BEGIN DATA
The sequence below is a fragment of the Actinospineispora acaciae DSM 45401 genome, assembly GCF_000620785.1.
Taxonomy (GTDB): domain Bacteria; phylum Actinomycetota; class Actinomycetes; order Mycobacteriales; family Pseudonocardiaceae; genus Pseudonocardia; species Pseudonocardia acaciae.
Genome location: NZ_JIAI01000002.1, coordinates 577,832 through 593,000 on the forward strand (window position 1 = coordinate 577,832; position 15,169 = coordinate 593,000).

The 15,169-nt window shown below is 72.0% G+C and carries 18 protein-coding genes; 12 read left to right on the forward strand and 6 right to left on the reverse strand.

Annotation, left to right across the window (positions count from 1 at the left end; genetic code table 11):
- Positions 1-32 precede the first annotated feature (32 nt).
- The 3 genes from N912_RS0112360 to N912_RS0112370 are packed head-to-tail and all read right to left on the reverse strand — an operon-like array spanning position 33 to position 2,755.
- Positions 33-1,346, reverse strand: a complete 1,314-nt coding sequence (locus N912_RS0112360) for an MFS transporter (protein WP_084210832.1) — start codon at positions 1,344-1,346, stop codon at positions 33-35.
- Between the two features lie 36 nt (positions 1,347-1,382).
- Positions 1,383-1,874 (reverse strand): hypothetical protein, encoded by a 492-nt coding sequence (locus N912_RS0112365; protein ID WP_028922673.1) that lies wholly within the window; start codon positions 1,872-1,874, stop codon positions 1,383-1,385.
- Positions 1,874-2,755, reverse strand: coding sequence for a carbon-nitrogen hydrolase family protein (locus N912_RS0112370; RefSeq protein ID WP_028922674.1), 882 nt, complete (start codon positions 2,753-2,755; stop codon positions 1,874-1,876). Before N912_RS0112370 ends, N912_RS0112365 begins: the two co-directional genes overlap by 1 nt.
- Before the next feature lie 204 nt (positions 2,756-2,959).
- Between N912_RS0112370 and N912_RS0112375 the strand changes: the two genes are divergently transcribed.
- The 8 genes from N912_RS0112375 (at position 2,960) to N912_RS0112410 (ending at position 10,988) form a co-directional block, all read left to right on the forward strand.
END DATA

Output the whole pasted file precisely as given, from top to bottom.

The sequence below is a fragment of the Actinospineispora acaciae DSM 45401 genome, assembly GCF_000620785.1.
Taxonomy (GTDB): domain Bacteria; phylum Actinomycetota; class Actinomycetes; order Mycobacteriales; family Pseudonocardiaceae; genus Pseudonocardia; species Pseudonocardia acaciae.
Genome location: NZ_JIAI01000002.1, coordinates 577,832 through 593,000 on the forward strand (window position 1 = coordinate 577,832; position 15,169 = coordinate 593,000).

The 15,169-nt window shown below is 72.0% G+C and carries 18 protein-coding genes; 12 read left to right on the forward strand and 6 right to left on the reverse strand.

Annotation, left to right across the window (positions count from 1 at the left end; genetic code table 11):
- Positions 1-32 precede the first annotated feature (32 nt).
- The 3 genes from N912_RS0112360 to N912_RS0112370 are packed head-to-tail and all read right to left on the reverse strand — an operon-like array spanning position 33 to position 2,755.
- Positions 33-1,346, reverse strand: a complete 1,314-nt coding sequence (locus N912_RS0112360) for an MFS transporter (protein WP_084210832.1) — start codon at positions 1,344-1,346, stop codon at positions 33-35.
- Between the two features lie 36 nt (positions 1,347-1,382).
- Positions 1,383-1,874 (reverse strand): hypothetical protein, encoded by a 492-nt coding sequence (locus N912_RS0112365; protein ID WP_028922673.1) that lies wholly within the window; start codon positions 1,872-1,874, stop codon positions 1,383-1,385.
- Positions 1,874-2,755, reverse strand: coding sequence for a carbon-nitrogen hydrolase family protein (locus N912_RS0112370; RefSeq protein ID WP_028922674.1), 882 nt, complete (start codon positions 2,753-2,755; stop codon positions 1,874-1,876). Before N912_RS0112370 ends, N912_RS0112365 begins: the two co-directional genes overlap by 1 nt.
- Before the next feature lie 204 nt (positions 2,756-2,959).
- Between N912_RS0112370 and N912_RS0112375 the strand changes: the two genes are divergently transcribed.
- The 8 genes from N912_RS0112375 (at position 2,960) to N912_RS0112410 (ending at position 10,988) form a co-directional block, all read left to right on the forward strand.